Election officials from the West Bank were allowed into the Gaza Strip on Monday to update records, moving the territory closer to elections, according to the Associated Press.
A delegation from Fatah crossed into Hamas-controlled Gaza to prepare for elections by updating voter records, according to official Jamil al-Khaldi, said the AP.
The Palestinian rival factions, Fatah and Hamas, hope to hold elections in the next six months, healing a rift that has existed for the past five years, since Hamas took control of the Gaza Strip in 2007.
The Palestinian Central Election Commission's president, Hanna Nasser, said "Hamas has agreed to let the CEC start working throughout Gaza," according to Agence France Presse.
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Nasser said, "We hope that within six weeks, the voter lists will be complete in Gaza as they are in Ramallah." It will be the first update to Gaza's electoral register since 2006.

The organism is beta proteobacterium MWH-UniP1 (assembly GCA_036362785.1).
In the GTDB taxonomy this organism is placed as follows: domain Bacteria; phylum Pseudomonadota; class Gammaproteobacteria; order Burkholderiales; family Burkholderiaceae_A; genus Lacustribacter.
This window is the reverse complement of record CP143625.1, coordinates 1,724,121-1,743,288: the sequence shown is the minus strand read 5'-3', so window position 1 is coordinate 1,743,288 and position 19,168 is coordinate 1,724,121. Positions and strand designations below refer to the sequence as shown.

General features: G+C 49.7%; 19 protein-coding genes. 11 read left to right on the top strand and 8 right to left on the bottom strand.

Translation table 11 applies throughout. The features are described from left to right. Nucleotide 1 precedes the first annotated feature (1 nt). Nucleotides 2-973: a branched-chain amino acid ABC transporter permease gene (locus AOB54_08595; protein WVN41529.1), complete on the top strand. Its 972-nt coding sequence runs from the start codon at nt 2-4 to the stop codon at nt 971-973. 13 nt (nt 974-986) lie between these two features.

According to Reuters, Hamas runs the Gaza Strip with no regard to the policies set by President Mahmoud Abbas in West Bank, and does not recognize Israel's right to exist, whereas Fatah endorses working toward a two-state solution with Israel.
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Hamas Prime Minister Ismail Haniya's deputy said, "I hope that this will be the foundation for ending the Palestinian division, and that Palestinian citizens will really feel that the reconciliation has begun in light of (plans to form) the new government and the resolution of all outstanding issues," according to AFP.
The Los Angeles Times noted that the Palestinian Authority and Hamas signed an agreement last year that was never fully implemented. Abbas is expected to begin talks with Hamas on forming a new government headed by Abbas, which will likely be announced in 10 days when he meets with Hamas' chief Khaled Meshaal in Cairo.